Where were the Police on these occasions? They were there of course, under attack. Not, generally, because of any reasoned resentment against the Police, but simply because they were handy targets for those seeking violent excitement. Other questions can also be posed. Where were the teachers who should have helped to mould the sense of responsibility, obligation and discipline of these youths, and who might be expected to exercise some influence over their beliefs and behaviour? I see a clear connection between Kenneth Baker’s reforms, and in particular the content of the national curriculum, and the influence which teachers ought to exert in favour of respect for traditional morality, for the law and for the rights of other people.
Where were the Churches? That is perhaps the question which Peel would have asked most insistently. What has become of the influence, never complete but once strong, which the Churches of all denominations used to exercise over the manners and morality of the people? We should not resent comments of churchmen on political and social affairs. They have every right to intervene and have a long tradition of such intervention behind them. Equally, those who are involved in politics have an equal right to comment on the presence or absence of the Churches and on their sometimes bizarre choice of priorities for discussion. It is not a political but an individual gospel – the building of a foundation for individual behaviour and values – which desperately needs preaching today.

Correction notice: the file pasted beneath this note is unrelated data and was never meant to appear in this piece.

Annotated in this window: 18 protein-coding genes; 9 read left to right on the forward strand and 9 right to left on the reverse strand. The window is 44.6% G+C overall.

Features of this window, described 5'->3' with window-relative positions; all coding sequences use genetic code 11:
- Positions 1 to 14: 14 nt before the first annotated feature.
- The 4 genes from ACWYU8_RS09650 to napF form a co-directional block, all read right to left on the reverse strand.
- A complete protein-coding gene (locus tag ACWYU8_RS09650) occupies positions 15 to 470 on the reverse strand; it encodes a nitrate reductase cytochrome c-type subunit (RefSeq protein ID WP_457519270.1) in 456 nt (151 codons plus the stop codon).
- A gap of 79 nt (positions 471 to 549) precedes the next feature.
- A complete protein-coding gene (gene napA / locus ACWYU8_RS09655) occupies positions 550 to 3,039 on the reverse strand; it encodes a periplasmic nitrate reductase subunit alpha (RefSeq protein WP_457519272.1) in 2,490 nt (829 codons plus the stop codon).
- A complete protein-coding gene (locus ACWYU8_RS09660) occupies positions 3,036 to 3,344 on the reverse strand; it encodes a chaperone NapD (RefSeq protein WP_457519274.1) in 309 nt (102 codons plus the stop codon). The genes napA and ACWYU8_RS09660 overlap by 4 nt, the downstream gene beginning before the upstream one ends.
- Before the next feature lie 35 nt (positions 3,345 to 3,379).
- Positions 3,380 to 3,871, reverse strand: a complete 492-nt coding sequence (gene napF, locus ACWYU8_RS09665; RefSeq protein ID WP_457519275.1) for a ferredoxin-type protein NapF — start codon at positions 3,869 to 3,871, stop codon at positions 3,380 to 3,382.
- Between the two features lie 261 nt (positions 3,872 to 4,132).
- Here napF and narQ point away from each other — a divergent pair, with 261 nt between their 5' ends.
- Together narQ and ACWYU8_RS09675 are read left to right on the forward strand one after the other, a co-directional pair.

But above all, where were the parents of these youths and what influence have they had on the way their children conduct themselves? Of course there are battles of will between parents and their children: there always have been. Parents have to know when to loosen restraints or to step in to keep their offspring on the rails. Relations can become perilous as children edge towards adulthood. But too many parents seem to have opted out: giving youngsters their head is all well and good, but only when they have been equipped with fixed points – a sense of responsibility and values – by which to steer a course.
Clearly, much still remains to be done in the renaissance of Britain. The present government has been remarkably successful in ending the economic cycle of stagnation and defeatism which the received wisdom declared to be inevitable. Now the heartbeat of an enterprise economy is good and firm. The creation of wealth is the necessary condition of social progress. But the enrichment of the individual and his or her family is only a part of the Conservative agenda for the 1990s. I think it was Guizot, the French Conservative leader in the time of Peel, who advised his followers: Enrichissez-vous, mes enfants. Peel would never have agreed that the accumulation of private wealth was the final aim of policy, nor does this government. The fruits of economic success could turn sour unless we can bring back greater social cohesion to our country. Social cohesion is quite different from social equality – indeed the two are ultimately incompatible. But social cohesion alongside the creation of wealth through private enterprise: these are the two conditions of our future progress.